(Michael Higgins – guitar; Jay Anderson – acoustic bass; Adam Nussbaum – drums)
This music, coming out of ordinary places—the passing of one’s parents, the death of a beloved niece, summer turning to autumn, the need for forgiveness—takes these common materials and transforms them into art of uncommon depth and attractiveness. Michael Higgins, a guitar instructor, performer, and studio owner in the Northeast, enlists the talents of friends and players Anderson and Nussbaum to great effect.
The vibe here is one of quiet intensity. The mood enables Higgins to display his attractive single-note soloing and chordal effects on what sounds like a hollow body electric guitar with a great deal of charm. A kind of intimate wistfulness suffuses the proceedings. It’s almost as if the leader is there in your living room gently declaiming his take on the sorrows and joys of our wondrous world, relaying his pathos-filled tales with great feeling and authenticity.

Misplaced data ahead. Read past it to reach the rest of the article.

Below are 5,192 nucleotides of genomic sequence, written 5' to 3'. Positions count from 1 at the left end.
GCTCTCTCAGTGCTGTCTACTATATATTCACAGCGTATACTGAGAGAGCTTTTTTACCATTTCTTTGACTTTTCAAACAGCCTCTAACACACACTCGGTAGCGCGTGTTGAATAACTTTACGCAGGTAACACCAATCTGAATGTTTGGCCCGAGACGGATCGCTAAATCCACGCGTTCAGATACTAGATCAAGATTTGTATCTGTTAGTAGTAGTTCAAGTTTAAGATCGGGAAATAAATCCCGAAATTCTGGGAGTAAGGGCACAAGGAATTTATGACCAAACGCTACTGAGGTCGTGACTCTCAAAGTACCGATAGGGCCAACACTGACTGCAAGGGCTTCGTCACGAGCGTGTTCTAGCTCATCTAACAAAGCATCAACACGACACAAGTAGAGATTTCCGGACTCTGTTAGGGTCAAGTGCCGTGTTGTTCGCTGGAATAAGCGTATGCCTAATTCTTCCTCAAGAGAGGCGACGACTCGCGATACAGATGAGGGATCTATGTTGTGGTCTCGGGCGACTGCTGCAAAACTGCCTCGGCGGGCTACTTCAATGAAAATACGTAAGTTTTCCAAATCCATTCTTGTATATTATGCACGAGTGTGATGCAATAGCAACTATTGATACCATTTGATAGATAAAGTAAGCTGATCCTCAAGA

It’s obvious that Higgins has endured his share of suffering; but it’s equally obvious that he hasn’t let his troubles defeat him. Instead, there seems to be an ineffable place deep with that he calls upon to not only assuage the blues, but to transform them into something healing. This tendency shines out most clearly in “If Only I Knew,” a heartfelt blues that sums up the vagaries of the human condition: we just don’t know, and we suffer because of our contingency, but that shouldn’t defeat us. As the saying goes, what doesn’t kill us makes us stronger.
On the strength of this remarkable recording, Michael Higgins deserves the widest possible hearing. May his tribe increase.
The Last Farwell
The Little Ones
When Colors Turn
The Moon and the Lady Dancing
In the Outdoors
If Only I Knew
In Love in Vain
– Jan P. Dennis